Sortie le 03 Février 2017
ONE LITTLE INDIAN / Differ-Ant
“An intriguing swirl of glaze and propulsion – metallic-paisley guitars, Neu!-like drumming and sharp, chanting vocals, all soaked in painterly electronics.” Rolling Stone
“Easily our favourite Icelandic artist.”Stereogum
“Their performance left no room for nit-picking. Or doubt. Or anything really – it was a sheer sonic avalanche that swept up everyone in the room.”Drowned in Sound
“Their boldness and vast reserves of potential are what make them by far and away our favourite Icelandic act of the weekend.”Dazed & Confused
“We’ve never been trying to fit into any type of music and are not worried of being part of any genre. If we were, we’d probably just be another copy of Arctic Monkeys or something. It would be so easy to try and rewrite music by someone else, or follow what’s currently fashionable, but we’ve always wanted to find our own way” – Kaktus Einarsson.
Widely acclaimed Icelandic experimental-post-punk outfit Fufanu have shared the second track taken from their forthcoming second LP ‘Sports’ – agitated, dark, brooding single ‘Bad Rockets’. The ground-breaking band have also revealed that their highly anticipated sophomore album will be released on 3rd February 2017, supported by a UK tour throughout February.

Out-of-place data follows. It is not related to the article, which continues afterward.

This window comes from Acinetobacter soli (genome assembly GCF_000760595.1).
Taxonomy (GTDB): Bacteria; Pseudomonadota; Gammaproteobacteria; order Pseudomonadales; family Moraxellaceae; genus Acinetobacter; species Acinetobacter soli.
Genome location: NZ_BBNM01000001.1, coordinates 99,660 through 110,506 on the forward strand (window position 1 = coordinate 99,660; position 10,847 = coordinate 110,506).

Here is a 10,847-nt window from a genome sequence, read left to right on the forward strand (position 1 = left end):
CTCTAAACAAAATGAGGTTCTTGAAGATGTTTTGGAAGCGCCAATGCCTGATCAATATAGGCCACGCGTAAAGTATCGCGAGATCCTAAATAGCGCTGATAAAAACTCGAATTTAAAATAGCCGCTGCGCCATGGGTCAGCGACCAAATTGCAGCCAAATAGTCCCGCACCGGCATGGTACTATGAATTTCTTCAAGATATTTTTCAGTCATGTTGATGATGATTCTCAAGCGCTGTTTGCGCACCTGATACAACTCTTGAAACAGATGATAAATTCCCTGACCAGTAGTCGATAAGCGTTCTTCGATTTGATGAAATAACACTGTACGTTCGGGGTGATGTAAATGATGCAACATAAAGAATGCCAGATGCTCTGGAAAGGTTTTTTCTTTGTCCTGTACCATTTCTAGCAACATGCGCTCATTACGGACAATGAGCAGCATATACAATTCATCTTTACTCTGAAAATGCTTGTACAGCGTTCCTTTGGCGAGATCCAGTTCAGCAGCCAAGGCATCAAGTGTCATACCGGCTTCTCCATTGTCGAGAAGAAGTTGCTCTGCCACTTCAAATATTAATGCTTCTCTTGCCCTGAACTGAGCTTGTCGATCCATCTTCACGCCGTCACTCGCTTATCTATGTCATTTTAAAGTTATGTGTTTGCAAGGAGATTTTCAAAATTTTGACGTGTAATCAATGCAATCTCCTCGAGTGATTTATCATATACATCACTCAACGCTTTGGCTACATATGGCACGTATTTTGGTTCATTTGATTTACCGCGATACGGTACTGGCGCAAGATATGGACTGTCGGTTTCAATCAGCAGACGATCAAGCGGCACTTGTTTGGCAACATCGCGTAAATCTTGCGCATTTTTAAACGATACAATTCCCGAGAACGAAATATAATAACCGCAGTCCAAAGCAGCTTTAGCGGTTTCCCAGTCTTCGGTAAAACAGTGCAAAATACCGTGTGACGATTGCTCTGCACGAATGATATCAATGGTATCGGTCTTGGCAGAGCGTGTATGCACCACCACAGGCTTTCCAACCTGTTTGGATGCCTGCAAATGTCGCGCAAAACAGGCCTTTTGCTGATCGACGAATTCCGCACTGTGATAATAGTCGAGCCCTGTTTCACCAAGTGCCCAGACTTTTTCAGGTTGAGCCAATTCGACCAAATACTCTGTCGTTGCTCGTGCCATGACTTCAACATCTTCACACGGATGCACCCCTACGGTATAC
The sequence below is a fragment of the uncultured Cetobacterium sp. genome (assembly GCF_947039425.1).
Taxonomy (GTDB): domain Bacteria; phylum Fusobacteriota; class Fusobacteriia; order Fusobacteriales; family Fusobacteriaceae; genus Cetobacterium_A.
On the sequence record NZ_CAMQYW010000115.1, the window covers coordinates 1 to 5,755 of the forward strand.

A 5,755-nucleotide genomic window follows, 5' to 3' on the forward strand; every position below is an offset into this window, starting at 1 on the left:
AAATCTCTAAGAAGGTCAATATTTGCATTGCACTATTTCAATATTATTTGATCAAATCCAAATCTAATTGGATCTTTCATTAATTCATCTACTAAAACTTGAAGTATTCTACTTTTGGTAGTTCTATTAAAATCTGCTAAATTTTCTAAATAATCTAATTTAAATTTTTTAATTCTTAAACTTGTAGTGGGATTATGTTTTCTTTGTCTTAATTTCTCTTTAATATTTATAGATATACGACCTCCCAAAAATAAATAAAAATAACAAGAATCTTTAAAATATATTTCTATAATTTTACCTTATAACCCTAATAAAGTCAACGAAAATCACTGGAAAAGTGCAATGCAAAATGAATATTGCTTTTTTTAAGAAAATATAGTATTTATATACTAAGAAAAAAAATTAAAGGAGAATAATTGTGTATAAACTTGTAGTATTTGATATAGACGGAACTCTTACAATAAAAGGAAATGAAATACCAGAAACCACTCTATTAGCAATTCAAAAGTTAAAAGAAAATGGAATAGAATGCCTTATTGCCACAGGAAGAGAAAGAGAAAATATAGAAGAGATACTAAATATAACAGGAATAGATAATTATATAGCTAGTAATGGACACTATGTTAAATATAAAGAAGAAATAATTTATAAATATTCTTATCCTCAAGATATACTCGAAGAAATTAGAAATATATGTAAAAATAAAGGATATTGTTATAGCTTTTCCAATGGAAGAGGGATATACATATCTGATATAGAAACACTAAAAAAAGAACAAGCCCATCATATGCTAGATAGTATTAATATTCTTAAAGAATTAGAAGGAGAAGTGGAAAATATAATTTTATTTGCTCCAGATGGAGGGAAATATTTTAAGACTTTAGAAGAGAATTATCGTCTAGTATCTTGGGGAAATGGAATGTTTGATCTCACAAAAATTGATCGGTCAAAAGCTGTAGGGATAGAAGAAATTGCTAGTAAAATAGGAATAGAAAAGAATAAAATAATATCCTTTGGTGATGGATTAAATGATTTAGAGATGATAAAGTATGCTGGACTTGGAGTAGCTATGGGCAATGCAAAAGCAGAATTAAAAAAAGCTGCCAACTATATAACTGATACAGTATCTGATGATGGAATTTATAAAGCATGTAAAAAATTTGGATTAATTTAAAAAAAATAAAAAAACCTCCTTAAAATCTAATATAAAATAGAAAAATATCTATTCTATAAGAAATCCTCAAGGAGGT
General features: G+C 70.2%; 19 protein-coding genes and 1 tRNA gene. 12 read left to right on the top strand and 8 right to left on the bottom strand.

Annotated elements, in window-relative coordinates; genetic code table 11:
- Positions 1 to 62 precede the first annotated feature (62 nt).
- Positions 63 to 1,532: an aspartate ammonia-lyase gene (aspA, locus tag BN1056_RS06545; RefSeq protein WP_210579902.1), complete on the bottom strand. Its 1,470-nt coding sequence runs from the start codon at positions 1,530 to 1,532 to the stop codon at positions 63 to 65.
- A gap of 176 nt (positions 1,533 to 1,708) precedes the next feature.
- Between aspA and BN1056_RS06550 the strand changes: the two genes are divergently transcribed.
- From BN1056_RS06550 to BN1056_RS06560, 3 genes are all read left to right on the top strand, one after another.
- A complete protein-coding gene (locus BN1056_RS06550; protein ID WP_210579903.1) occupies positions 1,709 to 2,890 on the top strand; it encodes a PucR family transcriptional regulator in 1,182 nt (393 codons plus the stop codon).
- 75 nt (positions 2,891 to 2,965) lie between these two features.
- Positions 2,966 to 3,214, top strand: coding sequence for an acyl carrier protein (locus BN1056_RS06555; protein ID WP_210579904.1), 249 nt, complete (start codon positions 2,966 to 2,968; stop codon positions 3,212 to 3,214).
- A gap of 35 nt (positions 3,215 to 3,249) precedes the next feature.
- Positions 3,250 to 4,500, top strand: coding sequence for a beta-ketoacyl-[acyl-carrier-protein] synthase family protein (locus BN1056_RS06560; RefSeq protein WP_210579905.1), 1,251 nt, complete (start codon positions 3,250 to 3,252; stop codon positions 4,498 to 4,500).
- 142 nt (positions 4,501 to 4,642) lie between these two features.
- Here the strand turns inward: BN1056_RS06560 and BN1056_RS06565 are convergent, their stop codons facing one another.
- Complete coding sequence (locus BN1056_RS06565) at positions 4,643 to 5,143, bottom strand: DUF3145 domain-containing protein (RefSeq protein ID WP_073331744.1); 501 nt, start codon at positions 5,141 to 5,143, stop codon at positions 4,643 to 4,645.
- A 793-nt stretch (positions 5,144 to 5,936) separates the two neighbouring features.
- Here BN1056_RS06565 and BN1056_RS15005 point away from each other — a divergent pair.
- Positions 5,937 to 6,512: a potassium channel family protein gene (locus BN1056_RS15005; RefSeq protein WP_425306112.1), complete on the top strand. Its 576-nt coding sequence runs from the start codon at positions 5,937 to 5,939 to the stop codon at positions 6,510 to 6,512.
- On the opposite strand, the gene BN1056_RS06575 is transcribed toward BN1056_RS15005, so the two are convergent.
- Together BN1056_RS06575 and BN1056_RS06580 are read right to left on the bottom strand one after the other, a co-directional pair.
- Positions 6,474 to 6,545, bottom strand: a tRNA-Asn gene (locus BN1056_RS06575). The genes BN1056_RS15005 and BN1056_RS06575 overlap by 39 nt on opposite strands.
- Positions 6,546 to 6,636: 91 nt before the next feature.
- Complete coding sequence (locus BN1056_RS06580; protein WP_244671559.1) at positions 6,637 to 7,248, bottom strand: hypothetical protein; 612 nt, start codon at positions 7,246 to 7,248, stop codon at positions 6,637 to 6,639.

Produced in Iceland by Nick Zinner of the Yeah Yeah Yeahs, ‘Bad Rockets’ along with first single ‘Sports’ sees Fufanu return with a palpable sense of urgency and a fresh spin on their dark, new-wave-esq electronic-driven post-punk.
Previously, the Reykjavik-based group operated as Captain Fufanu, making obscure techno music and bewildering audiences. Although Captain Fufanu were instrumental, Kaktus had started writing lyrics during a stint in London, where he worked on Damon Albarn’s Everyday Robots album. While he was away, guitarist Gulli had been creating a new soundscape, which Kaktus says “really conveyed what I was thinking.” Fufanu was re-born – a band with a riotous and guitar-led sound that was oddly born out of electronic beginnings rather than the other way around, as is more common.
Launching the band at 2014’s Iceland Airwaves, in the space of just one week Fufanu became a hotly-tipped emerging band, made their UK live debut at the capital’s JaJaJa night and supported Damon Albarn at the Albert Hall – winning the approval of Brian Eno into the bargain. The band were praised by the press, who compared them to Neu!, Joy Division and Bauhaus.
2015 saw the band sign to One Little Indian, before going on to support The Vaccines on their sold out March / April tour in the UK – also slipping in a memorable two-night stand with Bo Ningen at Hoxton Bar & Grill. In June things once again dramatically shifted up a gear when the band played to an enormous audience, supporting Blur at Hyde Park.